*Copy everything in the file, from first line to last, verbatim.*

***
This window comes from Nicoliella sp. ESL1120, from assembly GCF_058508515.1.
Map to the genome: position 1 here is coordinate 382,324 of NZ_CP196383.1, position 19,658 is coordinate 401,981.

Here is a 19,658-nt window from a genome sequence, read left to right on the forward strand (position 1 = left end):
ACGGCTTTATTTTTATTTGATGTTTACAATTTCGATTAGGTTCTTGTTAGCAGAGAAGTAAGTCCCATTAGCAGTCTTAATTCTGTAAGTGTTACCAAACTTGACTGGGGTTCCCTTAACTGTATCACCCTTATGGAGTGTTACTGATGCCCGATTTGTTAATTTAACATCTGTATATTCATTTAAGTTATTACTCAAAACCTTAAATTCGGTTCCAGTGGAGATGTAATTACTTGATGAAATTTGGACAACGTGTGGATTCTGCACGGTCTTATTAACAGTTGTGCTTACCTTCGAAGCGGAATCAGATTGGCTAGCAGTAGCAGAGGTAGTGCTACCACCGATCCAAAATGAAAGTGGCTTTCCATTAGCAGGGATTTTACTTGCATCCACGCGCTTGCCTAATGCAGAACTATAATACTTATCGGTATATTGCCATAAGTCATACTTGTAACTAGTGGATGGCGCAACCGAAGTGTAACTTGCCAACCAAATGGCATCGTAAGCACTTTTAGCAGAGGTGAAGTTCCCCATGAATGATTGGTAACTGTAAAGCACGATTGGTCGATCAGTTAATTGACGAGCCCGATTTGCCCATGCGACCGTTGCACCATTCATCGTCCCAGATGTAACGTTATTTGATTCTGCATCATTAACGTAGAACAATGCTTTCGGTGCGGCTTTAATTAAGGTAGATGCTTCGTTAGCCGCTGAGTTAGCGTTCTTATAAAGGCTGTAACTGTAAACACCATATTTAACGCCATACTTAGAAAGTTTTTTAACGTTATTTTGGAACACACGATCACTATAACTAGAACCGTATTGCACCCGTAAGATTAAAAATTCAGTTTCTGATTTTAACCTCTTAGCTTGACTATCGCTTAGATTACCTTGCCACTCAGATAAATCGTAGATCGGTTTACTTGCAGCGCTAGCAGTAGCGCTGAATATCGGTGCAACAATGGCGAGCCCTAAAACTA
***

This window comes from Nicoliella sp. ESL1120, from assembly GCF_058508515.1.
Map to the genome: position 1 here is coordinate 382,324 of NZ_CP196383.1, position 19,658 is coordinate 401,981.

Here is a 19,658-nt window from a genome sequence, read left to right on the forward strand (position 1 = left end):
ACGGCTTTATTTTTATTTGATGTTTACAATTTCGATTAGGTTCTTGTTAGCAGAGAAGTAAGTCCCATTAGCAGTCTTAATTCTGTAAGTGTTACCAAACTTGACTGGGGTTCCCTTAACTGTATCACCCTTATGGAGTGTTACTGATGCCCGATTTGTTAATTTAACATCTGTATATTCATTTAAGTTATTACTCAAAACCTTAAATTCGGTTCCAGTGGAGATGTAATTACTTGATGAAATTTGGACAACGTGTGGATTCTGCACGGTCTTATTAACAGTTGTGCTTACCTTCGAAGCGGAATCAGATTGGCTAGCAGTAGCAGAGGTAGTGCTACCACCGATCCAAAATGAAAGTGGCTTTCCATTAGCAGGGATTTTACTTGCATCCACGCGCTTGCCTAATGCAGAACTATAATACTTATCGGTATATTGCCATAAGTCATACTTGTAACTAGTGGATGGCGCAACCGAAGTGTAACTTGCCAACCAAATGGCATCGTAAGCACTTTTAGCAGAGGTGAAGTTCCCCATGAATGATTGGTAACTGTAAAGCACGATTGGTCGATCAGTTAATTGACGAGCCCGATTTGCCCATGCGACCGTTGCACCATTCATCGTCCCAGATGTAACGTTATTTGATTCTGCATCATTAACGTAGAACAATGCTTTCGGTGCGGCTTTAATTAAGGTAGATGCTTCGTTAGCCGCTGAGTTAGCGTTCTTATAAAGGCTGTAACTGTAAACACCATATTTAACGCCATACTTAGAAAGTTTTTTAACGTTATTTTGGAACACACGATCACTATAACTAGAACCGTATTGCACCCGTAAGATTAAAAATTCAGTTTCTGATTTTAACCTCTTAGCTTGACTATCGCTTAGATTACCTTGCCACTCAGATAAATCGTAGATCGGTTTACTTGCAGCGCTAGCAGTAGCGCTGAATATCGGTGCAACAATGGCGAGCCCTAAAACTA